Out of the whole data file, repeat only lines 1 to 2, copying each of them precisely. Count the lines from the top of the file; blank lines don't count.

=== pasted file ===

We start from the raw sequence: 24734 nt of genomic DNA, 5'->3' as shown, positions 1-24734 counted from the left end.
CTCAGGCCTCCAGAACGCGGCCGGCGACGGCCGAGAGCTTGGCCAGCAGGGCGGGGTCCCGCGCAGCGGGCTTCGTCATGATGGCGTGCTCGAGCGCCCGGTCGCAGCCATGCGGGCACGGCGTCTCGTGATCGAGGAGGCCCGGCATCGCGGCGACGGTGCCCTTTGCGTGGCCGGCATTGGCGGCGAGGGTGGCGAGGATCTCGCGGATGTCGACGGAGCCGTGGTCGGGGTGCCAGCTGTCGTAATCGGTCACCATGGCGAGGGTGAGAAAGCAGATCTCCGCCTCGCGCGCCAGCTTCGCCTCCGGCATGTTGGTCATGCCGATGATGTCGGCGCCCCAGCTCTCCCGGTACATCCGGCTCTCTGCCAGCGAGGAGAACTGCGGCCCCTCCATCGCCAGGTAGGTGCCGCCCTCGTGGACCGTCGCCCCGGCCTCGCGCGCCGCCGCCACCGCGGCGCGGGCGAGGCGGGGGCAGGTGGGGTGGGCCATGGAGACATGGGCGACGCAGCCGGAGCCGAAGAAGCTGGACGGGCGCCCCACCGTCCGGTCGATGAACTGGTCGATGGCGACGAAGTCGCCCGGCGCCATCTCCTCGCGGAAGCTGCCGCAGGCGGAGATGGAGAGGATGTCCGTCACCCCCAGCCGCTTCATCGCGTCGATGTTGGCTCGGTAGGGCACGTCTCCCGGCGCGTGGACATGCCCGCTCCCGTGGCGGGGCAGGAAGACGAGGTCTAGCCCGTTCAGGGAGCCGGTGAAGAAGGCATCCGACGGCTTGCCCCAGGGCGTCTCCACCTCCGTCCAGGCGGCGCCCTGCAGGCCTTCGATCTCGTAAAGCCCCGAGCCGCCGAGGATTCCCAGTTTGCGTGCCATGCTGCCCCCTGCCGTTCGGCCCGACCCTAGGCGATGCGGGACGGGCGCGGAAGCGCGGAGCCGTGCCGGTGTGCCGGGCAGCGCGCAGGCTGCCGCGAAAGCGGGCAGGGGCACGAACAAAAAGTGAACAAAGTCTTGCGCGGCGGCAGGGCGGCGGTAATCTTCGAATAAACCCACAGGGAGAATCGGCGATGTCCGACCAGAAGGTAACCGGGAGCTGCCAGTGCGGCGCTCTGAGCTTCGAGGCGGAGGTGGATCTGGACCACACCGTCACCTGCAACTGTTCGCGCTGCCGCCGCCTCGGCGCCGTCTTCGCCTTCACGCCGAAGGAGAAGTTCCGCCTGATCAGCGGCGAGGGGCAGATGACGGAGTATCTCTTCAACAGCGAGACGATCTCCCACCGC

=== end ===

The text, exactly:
We start from the raw sequence: 24734 nt of genomic DNA, 5'->3' as shown, positions 1-24734 counted from the left end.
CTCAGGCCTCCAGAACGCGGCCGGCGACGGCCGAGAGCTTGGCCAGCAGGGCGGGGTCCCGCGCAGCGGGCTTCGTCATGATGGCGTGCTCGAGCGCCCGGTCGCAGCCATGCGGGCACGGCGTCTCGTGATCGAGGAGGCCCGGCATCGCGGCGACGGTGCCCTTTGCGTGGCCGGCATTGGCGGCGAGGGTGGCGAGGATCTCGCGGATGTCGACGGAGCCGTGGTCGGGGTGCCAGCTGTCGTAATCGGTCACCATGGCGAGGGTGAGAAAGCAGATCTCCGCCTCGCGCGCCAGCTTCGCCTCCGGCATGTTGGTCATGCCGATGATGTCGGCGCCCCAGCTCTCCCGGTACATCCGGCTCTCTGCCAGCGAGGAGAACTGCGGCCCCTCCATCGCCAGGTAGGTGCCGCCCTCGTGGACCGTCGCCCCGGCCTCGCGCGCCGCCGCCACCGCGGCGCGGGCGAGGCGGGGGCAGGTGGGGTGGGCCATGGAGACATGGGCGACGCAGCCGGAGCCGAAGAAGCTGGACGGGCGCCCCACCGTCCGGTCGATGAACTGGTCGATGGCGACGAAGTCGCCCGGCGCCATCTCCTCGCGGAAGCTGCCGCAGGCGGAGATGGAGAGGATGTCCGTCACCCCCAGCCGCTTCATCGCGTCGATGTTGGCTCGGTAGGGCACGTCTCCCGGCGCGTGGACATGCCCGCTCCCGTGGCGGGGCAGGAAGACGAGGTCTAGCCCGTTCAGGGAGCCGGTGAAGAAGGCATCCGACGGCTTGCCCCAGGGCGTCTCCACCTCCGTCCAGGCGGCGCCCTGCAGGCCTTCGATCTCGTAAAGCCCCGAGCCGCCGAGGATTCCCAGTTTGCGTGCCATGCTGCCCCCTGCCGTTCGGCCCGACCCTAGGCGATGCGGGACGGGCGCGGAAGCGCGGAGCCGTGCCGGTGTGCCGGGCAGCGCGCAGGCTGCCGCGAAAGCGGGCAGGGGCACGAACAAAAAGTGAACAAAGTCTTGCGCGGCGGCAGGGCGGCGGTAATCTTCGAATAAACCCACAGGGAGAATCGGCGATGTCCGACCAGAAGGTAACCGGGAGCTGCCAGTGCGGCGCTCTGAGCTTCGAGGCGGAGGTGGATCTGGACCACACCGTCACCTGCAACTGTTCGCGCTGCCGCCGCCTCGGCGCCGTCTTCGCCTTCACGCCGAAGGAGAAGTTCCGCCTGATCAGCGGCGAGGGGCAGATGACGGAGTATCTCTTCAACAGCGAGACGATCTCCCACCGC